A new exhibit at the Museum of History and Industry celebrates the history of the African American community in Seattle’s Central District through the eyes of photographer Al Smith.
“When you look at his pictures, you feel like you're there," said his son, Al “Butch” Smith. "He was an observer, a fly on the wall."
Smith took more than 40,000 photos over a 65-year period. About 200 of them are part of Seattle on the Spot: The Photographs of Al Smith.
“By the time he was a teenager, he was already taking pictures,” said Howard Giske, MOHAI’s Curator of Photographer and Smith’s friend. "People is what he was all about."
In the 1940's, Smith shot inside lots of nightclubs - represented in an interactive display where guests can play cards featuring real Seattle musicians or learn the era's popular dance moves.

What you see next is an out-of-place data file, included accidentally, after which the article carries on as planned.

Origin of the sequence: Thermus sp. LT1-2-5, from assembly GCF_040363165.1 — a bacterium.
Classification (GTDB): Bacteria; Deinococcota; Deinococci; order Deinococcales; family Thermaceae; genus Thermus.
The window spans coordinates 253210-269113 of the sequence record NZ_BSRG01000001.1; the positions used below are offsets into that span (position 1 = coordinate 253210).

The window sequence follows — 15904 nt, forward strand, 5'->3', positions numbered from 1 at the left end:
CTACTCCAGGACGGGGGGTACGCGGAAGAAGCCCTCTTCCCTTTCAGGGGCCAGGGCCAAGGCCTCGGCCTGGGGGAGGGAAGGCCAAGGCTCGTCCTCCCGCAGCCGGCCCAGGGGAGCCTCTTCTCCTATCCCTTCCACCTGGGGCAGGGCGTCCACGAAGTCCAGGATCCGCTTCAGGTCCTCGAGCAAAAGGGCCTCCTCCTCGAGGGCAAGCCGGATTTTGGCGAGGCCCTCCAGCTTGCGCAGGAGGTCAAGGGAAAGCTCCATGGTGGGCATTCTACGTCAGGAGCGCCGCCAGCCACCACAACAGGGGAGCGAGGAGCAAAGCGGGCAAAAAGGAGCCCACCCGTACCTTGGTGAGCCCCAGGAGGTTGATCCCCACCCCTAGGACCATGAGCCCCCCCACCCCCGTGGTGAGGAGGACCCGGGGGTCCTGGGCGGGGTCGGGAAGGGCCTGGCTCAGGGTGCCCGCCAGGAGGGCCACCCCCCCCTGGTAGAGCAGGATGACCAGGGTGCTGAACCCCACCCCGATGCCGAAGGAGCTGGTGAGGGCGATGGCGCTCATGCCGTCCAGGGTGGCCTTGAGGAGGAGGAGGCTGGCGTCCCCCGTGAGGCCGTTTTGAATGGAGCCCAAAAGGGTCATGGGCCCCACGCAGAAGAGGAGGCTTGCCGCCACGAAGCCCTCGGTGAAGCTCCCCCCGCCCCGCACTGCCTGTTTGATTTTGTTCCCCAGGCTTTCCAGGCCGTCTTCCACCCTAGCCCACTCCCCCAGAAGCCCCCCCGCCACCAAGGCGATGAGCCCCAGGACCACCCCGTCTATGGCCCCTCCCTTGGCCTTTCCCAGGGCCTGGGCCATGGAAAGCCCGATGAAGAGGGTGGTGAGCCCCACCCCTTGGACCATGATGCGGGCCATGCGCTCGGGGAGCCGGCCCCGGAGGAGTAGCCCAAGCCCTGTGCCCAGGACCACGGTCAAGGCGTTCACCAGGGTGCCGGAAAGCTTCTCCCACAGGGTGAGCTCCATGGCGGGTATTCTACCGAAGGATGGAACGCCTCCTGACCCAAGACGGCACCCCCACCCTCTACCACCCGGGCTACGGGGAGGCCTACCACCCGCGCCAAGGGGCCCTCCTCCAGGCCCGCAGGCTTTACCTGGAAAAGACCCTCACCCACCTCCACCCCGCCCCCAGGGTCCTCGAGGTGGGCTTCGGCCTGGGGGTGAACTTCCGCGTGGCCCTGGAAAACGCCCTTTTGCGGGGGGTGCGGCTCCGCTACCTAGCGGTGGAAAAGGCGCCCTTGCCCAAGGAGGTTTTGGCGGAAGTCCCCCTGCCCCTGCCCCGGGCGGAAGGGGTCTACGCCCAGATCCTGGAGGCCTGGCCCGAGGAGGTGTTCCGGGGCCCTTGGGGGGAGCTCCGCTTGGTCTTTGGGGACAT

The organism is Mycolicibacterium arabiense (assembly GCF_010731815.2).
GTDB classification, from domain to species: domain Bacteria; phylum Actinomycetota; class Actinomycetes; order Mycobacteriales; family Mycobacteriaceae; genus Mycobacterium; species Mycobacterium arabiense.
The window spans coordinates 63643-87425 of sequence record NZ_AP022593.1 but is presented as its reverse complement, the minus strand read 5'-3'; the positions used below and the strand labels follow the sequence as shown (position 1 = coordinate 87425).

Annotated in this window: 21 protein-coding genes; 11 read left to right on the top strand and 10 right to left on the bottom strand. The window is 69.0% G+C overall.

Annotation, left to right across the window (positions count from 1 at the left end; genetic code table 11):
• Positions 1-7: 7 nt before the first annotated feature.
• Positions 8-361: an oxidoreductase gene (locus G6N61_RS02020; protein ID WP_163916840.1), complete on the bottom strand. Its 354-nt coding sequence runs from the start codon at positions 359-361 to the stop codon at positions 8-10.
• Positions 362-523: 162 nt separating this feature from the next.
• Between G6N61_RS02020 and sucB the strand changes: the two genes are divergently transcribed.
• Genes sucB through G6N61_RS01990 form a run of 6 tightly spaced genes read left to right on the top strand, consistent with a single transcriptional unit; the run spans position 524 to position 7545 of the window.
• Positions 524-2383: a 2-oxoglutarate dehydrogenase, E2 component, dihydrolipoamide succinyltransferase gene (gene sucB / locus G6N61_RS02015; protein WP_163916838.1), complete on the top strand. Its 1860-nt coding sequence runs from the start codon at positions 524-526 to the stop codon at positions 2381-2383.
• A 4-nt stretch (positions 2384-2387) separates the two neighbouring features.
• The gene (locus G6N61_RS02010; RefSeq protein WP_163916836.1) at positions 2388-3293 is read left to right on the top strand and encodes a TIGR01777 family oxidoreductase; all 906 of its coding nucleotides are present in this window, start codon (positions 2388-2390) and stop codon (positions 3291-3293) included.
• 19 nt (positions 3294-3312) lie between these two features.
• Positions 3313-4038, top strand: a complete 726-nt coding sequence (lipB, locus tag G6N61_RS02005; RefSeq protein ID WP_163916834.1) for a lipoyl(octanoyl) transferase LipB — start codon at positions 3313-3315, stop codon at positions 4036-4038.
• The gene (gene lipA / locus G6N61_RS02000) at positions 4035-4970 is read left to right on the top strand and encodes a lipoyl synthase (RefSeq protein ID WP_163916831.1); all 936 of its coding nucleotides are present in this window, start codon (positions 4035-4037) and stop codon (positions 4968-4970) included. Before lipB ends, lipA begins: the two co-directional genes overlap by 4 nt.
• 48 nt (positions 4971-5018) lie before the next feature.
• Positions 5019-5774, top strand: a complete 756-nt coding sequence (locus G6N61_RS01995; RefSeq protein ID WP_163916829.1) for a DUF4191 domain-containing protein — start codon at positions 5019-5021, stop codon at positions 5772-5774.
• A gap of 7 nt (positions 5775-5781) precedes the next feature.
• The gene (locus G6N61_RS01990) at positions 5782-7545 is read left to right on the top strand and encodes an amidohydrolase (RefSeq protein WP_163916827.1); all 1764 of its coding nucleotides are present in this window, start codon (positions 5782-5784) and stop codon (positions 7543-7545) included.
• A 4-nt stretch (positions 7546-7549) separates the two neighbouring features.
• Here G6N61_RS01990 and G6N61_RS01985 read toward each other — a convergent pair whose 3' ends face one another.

"There was so much joy and happiness in the context of segregation,” said Butch. “Yes, people were struggling. But they knew how to have a good time. And he captured that."
Smith also captured the essence of community with his photos of parades, neighborhood gatherings, and families. The camera became an extension of his personality.
Butch said his mother gave him a funny piece of advice on his father’s 50th birthday.
"’You be sure you bury that camera with him, because if you don't, he's coming back for it,’” he recalled, laughing.
He hopes his father's passion for photography will help inform future generations about the importance of neighborhoods.
"Like the Central District, where there's such a rich history ethnically, it's just important to the legacy of the city,” Butch said.
Seattle on the Spot: The Photographs of Al Smith is open to the public until June 17 and tickets are available online.
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